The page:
1. Generalization from Riemann integrable to very general kinds of functions.
2. Generalization of the class of measurable sets to a maximal class which extends the Borel measurable sets.
3. Generalization of the measure from the standard invariant measure on $\mathbb{R}^n$ to axiomatically defined very general measures.
4. Generalization from real-valued functions to distributions such as Radon measures, Schwartz distributions, Stieltjes integrals, etc.
5. Generalization from volume measures to surface measures, involving maybe differential forms, for example, as in the Stokes theorem.
6. Generalization to fractional dimensional measures, like Carathéodory measures, Hausdorff measures etc.
7. Generalization to extremely discontinuous domain sets, as in geometric measure theory.
8. Generalization to infinite-dimensional spaces, and spaces which are not vector spaces.

In these generalized frameworks, the traditional notations for integrals look more and more and more inadequate to describe what the integral is. So what I'm saying is that the problem is much bigger than you describe. The integral notation is just a shorthand, and you have to fill in the details by reading the context. I.e all of the notations are wrong or inaccurate or incomplete. And the extent of the inaccuracy or ambiguity is greater in the more generalized frameworks.

• Wow, awesome! It is all clear. Benefit a lot from your answer. – Bear and bunny Aug 1 '15 at 2:47
• I must accept it. – Bear and bunny Aug 1 '15 at 2:47

I answered a related question here.

At the very least, $dx$ is a variable-binder. The integral $\displaystyle\int_{\mathbb R} f(x,y)\, d\mu(x)$ binds the variable $x$ and leaves $y$ free, so the that value of the expression depends on the value of $y$ but not on any value of anything called $x$.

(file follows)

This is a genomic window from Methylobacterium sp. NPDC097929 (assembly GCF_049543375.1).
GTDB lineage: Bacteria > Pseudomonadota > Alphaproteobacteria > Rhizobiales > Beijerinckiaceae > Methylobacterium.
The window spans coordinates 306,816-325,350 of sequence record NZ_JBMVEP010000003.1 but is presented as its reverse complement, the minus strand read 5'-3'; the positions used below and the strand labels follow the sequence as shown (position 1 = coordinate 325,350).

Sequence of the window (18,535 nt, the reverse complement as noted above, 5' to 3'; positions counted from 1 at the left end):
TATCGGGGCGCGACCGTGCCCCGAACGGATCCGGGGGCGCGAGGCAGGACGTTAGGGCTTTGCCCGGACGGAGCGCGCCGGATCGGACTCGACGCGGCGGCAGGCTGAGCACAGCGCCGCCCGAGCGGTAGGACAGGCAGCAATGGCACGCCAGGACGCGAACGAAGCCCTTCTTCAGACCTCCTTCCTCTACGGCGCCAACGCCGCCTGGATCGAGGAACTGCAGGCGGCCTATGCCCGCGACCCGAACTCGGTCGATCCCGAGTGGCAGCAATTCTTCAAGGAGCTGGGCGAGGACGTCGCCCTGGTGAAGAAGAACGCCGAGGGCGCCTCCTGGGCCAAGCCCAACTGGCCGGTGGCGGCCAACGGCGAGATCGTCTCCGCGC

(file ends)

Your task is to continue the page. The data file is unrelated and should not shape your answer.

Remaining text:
• Your previous answer is good, but it only talks about $dx$. It would be nice to hear how the $d\mu(x)$ notation differs from the $dx$ notation. For example, aside from what you said about binding the variable, is the only other purpose for the $d\mu(x)$ notation that tells us which measure we are using to integrate? Or is there somehow more to $d\mu(x)$ just like there is more to $dx$ than to tell us which variable to integrate with respect to ($dx$ can also intuitively and rigorously be thought of as an infinitesimal change in $x$, for example). – layman Aug 1 '15 at 1:05
• @user46944 : Among the things to bear in mind here is that the dimensions, or units if you like, of $\mu$ get multiplied by those of $f$. $\qquad$ – Michael Hardy May 1 '17 at 2:08

The notation $dx$ used for integration on the line is an abbreviation for $d\mu(x)$ where $\mu$ here denotes Lebesgue measure. It is a universally-observed convention for $\mathbb{R}$ or $\mathbb{R^d}$.

• If I understand it correctly, $d\mu(x)$ is just notation for the integral with respect to the measure $\mu$, while in calculus (i.e., the Riemann integral) $dx$ can be thought of as an infinitesimal change in $x$. In other words, the function that the $d\mu(x)$ notation serves is simply to tell us which measure we are using. – layman Aug 1 '15 at 0:36
• Every time when I see a $dx$ in Lebesgue integral, it will recall my habit of solving integral by Riemann's definition. – Bear and bunny Aug 1 '15 at 0:39